Finally, there is a clear cut both in set A and B that leaves a middle part of set R completely without alignment with set A and B. This is the desired linker area. All of the sequences in this area, beginning and ending at the clear cut positions, are examples of linker sequences found in known CYP-CPR fusion proteins.
Figure 5: Screenshot of the results file by LEA with the extracted linkers
To test our tools performance we executed LEA with another example sequence derived from our results obtained above. For this we took an arbitrary predicted linker sequence (in this case the sequence with the ID seq1 of CYP102A4
str. Ames.) and removed the corresponding sequence from our reference sequence file. Then we executed LEA with one part of seq1 as sequence A and the other part as sequence B (split at the predicted linker sequence which we removed).
In the end we checked how similar the predicted linker sequences were to the actual linker sequences via BLASTp.
Figure 6: Screenshot of the BLAST search of the test linker sequence with the predicted linkers
Figure 7: Screenshot of the query coverage of the BLAST search of the test linker sequence with the newly predicted linkers
We can observe that even though the predicted linkers are obviously not exactly the same linker as the actual one, all of the predicted sequences are fairly close to it and return as a significant hit in the blast search. Although the amino acids vary in some regions of the linker, this could be irrelevant for the structure of the final linker and most importantly for the functionality of the fusion protein. With this test case we could confirm that LEA also works for other sequences with good results. However, there is still a lot of room for improvement. For example one could have a look at the resulting 3D-structures. This would be possible with the newly released AlphaFold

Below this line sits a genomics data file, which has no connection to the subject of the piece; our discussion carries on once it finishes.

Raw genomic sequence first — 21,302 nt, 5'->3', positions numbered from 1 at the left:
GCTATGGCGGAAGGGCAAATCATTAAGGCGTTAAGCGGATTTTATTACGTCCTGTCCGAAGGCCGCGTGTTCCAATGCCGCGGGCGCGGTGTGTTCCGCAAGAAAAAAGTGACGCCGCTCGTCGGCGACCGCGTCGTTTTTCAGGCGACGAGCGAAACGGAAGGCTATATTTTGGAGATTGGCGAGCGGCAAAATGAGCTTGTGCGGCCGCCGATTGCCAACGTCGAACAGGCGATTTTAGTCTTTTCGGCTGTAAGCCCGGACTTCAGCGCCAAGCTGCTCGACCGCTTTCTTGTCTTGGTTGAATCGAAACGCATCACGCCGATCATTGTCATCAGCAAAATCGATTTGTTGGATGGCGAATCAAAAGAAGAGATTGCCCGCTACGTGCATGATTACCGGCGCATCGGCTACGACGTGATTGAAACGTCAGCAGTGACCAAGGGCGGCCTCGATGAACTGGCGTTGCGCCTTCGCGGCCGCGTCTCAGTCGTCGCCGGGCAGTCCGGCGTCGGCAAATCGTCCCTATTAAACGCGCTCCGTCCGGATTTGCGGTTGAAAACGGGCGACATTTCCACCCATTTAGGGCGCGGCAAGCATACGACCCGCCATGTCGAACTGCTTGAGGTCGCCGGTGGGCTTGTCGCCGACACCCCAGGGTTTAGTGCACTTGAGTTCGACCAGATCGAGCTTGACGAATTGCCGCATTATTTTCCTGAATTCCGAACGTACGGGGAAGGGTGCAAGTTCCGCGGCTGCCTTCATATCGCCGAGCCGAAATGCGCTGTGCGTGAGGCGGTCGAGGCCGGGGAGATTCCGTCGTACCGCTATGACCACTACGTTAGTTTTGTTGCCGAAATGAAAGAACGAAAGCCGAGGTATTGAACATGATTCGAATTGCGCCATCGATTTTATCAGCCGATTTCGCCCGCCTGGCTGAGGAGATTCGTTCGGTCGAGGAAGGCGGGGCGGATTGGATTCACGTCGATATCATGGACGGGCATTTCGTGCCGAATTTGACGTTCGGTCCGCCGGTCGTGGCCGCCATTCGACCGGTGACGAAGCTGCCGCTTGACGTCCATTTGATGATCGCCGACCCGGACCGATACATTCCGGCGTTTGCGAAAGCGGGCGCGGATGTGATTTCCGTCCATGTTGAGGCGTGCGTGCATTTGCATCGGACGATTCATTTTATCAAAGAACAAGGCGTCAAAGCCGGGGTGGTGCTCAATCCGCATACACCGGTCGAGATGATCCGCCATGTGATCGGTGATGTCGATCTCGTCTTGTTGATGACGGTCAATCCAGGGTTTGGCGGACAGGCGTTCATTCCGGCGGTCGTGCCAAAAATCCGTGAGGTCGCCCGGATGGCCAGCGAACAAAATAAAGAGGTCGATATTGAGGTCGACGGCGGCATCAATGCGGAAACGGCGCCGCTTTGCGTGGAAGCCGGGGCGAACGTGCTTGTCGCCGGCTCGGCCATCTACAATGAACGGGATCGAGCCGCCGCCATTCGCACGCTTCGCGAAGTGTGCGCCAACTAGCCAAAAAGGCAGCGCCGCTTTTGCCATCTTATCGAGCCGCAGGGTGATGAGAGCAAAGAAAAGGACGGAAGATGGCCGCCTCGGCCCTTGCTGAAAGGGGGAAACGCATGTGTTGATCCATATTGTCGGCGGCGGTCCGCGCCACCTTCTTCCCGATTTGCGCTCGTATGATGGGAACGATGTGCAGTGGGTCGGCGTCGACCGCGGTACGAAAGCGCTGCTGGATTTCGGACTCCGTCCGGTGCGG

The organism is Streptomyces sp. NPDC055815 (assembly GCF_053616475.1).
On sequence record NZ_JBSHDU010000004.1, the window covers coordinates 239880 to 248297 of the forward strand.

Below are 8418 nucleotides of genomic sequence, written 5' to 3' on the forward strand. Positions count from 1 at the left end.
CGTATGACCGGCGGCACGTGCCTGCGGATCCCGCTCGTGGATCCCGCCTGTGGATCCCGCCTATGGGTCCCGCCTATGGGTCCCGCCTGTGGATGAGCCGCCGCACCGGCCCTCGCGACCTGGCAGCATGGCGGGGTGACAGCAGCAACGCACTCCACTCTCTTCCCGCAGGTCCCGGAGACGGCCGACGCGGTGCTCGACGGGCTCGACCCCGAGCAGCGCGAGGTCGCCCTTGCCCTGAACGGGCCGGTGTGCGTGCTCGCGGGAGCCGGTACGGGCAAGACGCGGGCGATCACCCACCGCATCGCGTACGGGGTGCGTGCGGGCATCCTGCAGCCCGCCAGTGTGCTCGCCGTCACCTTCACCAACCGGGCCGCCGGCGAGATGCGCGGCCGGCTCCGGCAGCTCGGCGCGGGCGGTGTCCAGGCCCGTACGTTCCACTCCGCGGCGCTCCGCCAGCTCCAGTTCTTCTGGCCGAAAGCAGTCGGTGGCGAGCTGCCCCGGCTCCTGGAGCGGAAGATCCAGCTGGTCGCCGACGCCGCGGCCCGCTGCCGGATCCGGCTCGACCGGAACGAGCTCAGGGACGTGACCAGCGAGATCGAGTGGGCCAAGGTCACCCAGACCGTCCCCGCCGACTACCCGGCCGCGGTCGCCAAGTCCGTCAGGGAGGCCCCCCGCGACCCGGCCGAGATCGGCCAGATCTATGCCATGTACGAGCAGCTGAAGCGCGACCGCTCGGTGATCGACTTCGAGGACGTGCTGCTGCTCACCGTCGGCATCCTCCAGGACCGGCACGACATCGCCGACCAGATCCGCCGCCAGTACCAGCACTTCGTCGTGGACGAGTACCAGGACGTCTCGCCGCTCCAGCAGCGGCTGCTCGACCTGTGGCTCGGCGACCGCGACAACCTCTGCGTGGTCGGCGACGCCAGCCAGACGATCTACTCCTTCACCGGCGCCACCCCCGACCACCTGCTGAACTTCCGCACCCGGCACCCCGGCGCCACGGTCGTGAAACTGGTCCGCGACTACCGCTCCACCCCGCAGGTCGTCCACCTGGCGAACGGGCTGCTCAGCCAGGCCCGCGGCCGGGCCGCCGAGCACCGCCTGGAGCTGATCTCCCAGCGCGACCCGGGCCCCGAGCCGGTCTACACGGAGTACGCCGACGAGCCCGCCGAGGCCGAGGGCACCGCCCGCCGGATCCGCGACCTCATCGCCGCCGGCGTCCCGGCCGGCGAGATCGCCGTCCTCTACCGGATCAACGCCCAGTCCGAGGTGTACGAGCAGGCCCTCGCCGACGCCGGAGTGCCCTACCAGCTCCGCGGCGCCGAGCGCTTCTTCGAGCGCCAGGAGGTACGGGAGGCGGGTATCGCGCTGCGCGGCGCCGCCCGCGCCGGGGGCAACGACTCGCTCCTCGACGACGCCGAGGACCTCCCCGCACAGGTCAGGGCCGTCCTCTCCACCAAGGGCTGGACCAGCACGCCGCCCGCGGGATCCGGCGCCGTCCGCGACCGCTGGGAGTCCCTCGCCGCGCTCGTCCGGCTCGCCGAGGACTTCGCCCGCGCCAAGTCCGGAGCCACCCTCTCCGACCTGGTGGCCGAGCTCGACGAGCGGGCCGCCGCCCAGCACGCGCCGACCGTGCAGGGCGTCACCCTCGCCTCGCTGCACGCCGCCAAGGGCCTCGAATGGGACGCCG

which predicts a protein's 3D structure from its amino acid sequence. This approach would be ideal to confirm that our predicted fusion protein sequences produce structurally sensible results.
Supplemental data and the shown example files can be found in
our GitHub repository
 Hong, M., Kim, R. N., Song, J. Y., Choi, S. J., Oh, E., Lira, M. E., ... & Choi, Y. L. (2014). HIP1–ALK, a novel fusion protein identified in lung adenocarcinoma.
Journal of Thoracic Oncology
(3), 419-422. doi:
 Hoffmann, I., & Oliw, E. H. (2013). Discovery of a linoleate 9S-dioxygenase and an allene oxide synthase in a fusion protein of Fusarium oxysporum [S].
Journal of lipid research
(12), 3471-3480. doi:
 Valiyari, S., Salimi, M., & Bouzari, S. (2020). Novel fusion protein NGR-sIL-24 for targetedly suppressing cancer cell growth via apoptosis.
Cell biology and toxicology
(2), 179-193. doi:
 Yu, K., Liu, C., Kim, B. G., & Lee, D. Y. (2015). Synthetic fusion protein design and applications.
 Sadeghi, S. J., & Gilardi, G. (2013). Chimeric P 450 enzymes: Activity of artificial redox fusions driven by different reductases for biotechnological applications.
Biotechnology and Applied Biochemistry
(1), 102-110. doi:
 Shamriz, S., Ofoghi, H., & Moazami, N. (2016). Effect of linker length and residues on the structure and stability of a fusion protein with malaria vaccine application.
Computers in biology and medicine
, 24-29. doi:
 BLAST Common URL API, Retrieved from https://ncbi.github.io/blast-cloud/dev/api.html
 Camacho, C., Coulouris, G., Avagyan, V., Ma, N., Papadopoulos, J., Bealer, K., & Madden, T. L. (2009). BLAST+: architecture and applications.
 Katoh, K., & Standley, D. M. (2013). MAFFT multiple sequence alignment software version 7: improvements in performance and usability.
Molecular biology and evolution
 Jumper, J., Evans, R., Pritzel, A., Green, T., Figurnov, M., Ronneberger, O., ... & Hassabis, D. (2021). Highly accurate protein structure prediction with AlphaFold.
© iGEM Hamburg 2021